Quentin Armstrong

OBIT ISL - ArmstrongMOUNT DESERT — Quentin “Monk” Armstrong died Feb. 11, 2015, in Monroe Township, N.J. He was born on Aug. 3, 1927, in New Brunswick, N.J., the son of Charles and Theo (Haven). Quentin was the last of the 15 grandchildren of David Leander Armstrong Sr., who came from Northern Ireland in the 1870s and settled in South River, N.J. He graduated from Westfield High School in 1945. Quentin served one year in the U.S. Navy in the Pacific. He graduated from Syracuse University in 1952 with a degree in architecture and was a member of the Sigma Chi fraternity.

Quentin met his wife, Constance (Connie) Ells, at Syracuse University through her roommate and his twin sister, Carole. They married on Aug. 25, 1951, at the St. Saviour’s Episcopal Church in Bar Harbor, and honeymooned in Quebec, Canada. The Armstrongs lived in Whitehouse Station and later in Stanton on Woodchurch Road, where they raised three children.

He worked for Jay C. Van Nuys and Tectonics before establishing an ar
chitecture partnership with Norman Coates in the early 1960s, which later became the firm Armstrong, Jordon, Pease (AJP). AJP designed many schools, military installations, private homes, and business buildings. His designs for Cumberland Regional High School (Seabrook, N.J.) and the Marshall Erickson School (Freehold, N.J.) won New Jersey architectural awards. Delicious Orchards, winner of the Colts Neck Historical Society Design Award in 1971, was an example of his innovative and functional design work. Former owner of Delicious Orchards, Carroll Barkley, said that Quentin “caught the feel of the farm” in his design by using plain, wood walls. In 1982, AJP won the Land Development Award for Roche Clinical Laboratories in Raritan, N.J. Many of his architectural designs followed the international style. He used the A-frame style in his New Jersey home.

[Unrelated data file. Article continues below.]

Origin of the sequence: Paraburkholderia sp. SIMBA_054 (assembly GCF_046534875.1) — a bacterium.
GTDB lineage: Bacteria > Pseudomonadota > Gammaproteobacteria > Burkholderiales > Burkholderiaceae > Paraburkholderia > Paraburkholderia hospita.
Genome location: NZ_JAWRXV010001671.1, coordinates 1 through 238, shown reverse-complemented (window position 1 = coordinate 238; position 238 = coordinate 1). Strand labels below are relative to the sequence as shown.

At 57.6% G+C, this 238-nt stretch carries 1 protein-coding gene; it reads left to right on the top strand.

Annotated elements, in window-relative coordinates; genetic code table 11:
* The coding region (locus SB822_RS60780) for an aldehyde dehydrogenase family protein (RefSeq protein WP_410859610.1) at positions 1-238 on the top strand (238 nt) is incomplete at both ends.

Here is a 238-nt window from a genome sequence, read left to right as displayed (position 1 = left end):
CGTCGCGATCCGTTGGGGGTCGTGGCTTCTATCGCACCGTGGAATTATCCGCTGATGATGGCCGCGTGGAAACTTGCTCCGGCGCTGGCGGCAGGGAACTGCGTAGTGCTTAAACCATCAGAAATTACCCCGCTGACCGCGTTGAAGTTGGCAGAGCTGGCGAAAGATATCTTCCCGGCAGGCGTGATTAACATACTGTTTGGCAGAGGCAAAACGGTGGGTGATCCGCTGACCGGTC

Quentin was active in the American Institute of Architects since 1965, and the Boy Scouts of America. He served as president of the Readington Township School Board for several years. Quentin was a frequent blood donor at the Hunterdon Medical Center. One of his greatest achievements was saving Round Mountain in Stanton, now part of Deer Path Park, from development.

In 1987, he and his wife retired to Long Pond near Somesville. Quentin traveled around the world visiting China, Russia, Europe, Cambodia, Turkey, Greece, South America and other places. He had a large collection of wood-carved statues from each country he visited. In 2007, he visited the Scottish borders region, where the Armstrong clan originated with his son, Brian.

Quentin established a successful architecture business in Maine and designed several private residences, businesses and hotels, including the Atlantic Oceanside Hotel & Event Center, Bayview Hotel, Mira Monte Inn buildings, Holland Inn addition, Central House renovation, Dog and Pony Tavern, Galyn’s Restaurant, Thirsty Whale, Carmen Verandah, Bar Harbor Bicycle Shop, Rosalie’s Pizza, China Joy Restaurant, Hulls Cove General Store, Town Hill Market, and Lisa Stewart Women’s Health Center. His pentagonal house in Southwest Harbor was featured in Maine Boats, Homes and Harbors magazine. He was very active in the Maine AIA for many years.

He loved to fish, sail, swim, ski, dance, watch all types of movies and plays, discuss politics and history, and socialize with friends and family. For many years, he was the co-host for the Okemo family ski weekend and skied frequently until he was in his 80s.

Monk is survived by his three children and their spouses, Janice Armstrong and Steve Schlosser of Milford, N.J., Brian and Rose Armstrong of Millstone Township, N.J., Ellen and Ken Zeltner of Agawam, Mass.; four grandchildren, Jessica Bacheler Tan and her husband, Kevin; Josh Bacheler, and Karla and Kimberly Armstrong; one great-granddaughter, Olivia Tan; a niece, Sheree Castonguay and her husband, Jeff; and three nephews, Eric, Cliff and his wife, Linda, and Stuart Gordon. He is predeceased by his twin sister, Carole (2008) and a brother, Otis (1953).

Services will be held in the summer on Mount Desert Island.

In lieu of flowers, contributions in Monk’s memory may be made to the college scholarship fund for the South River Historical & Preservation Society, P.O. Box 446, South River, NJ 08882.

Arrangements by: Jordan-Fernald, 1139 Main St., Mt. Desert.

Condolences may be expressed at http://www.jordanfernald.com.

Know when to pay your respects.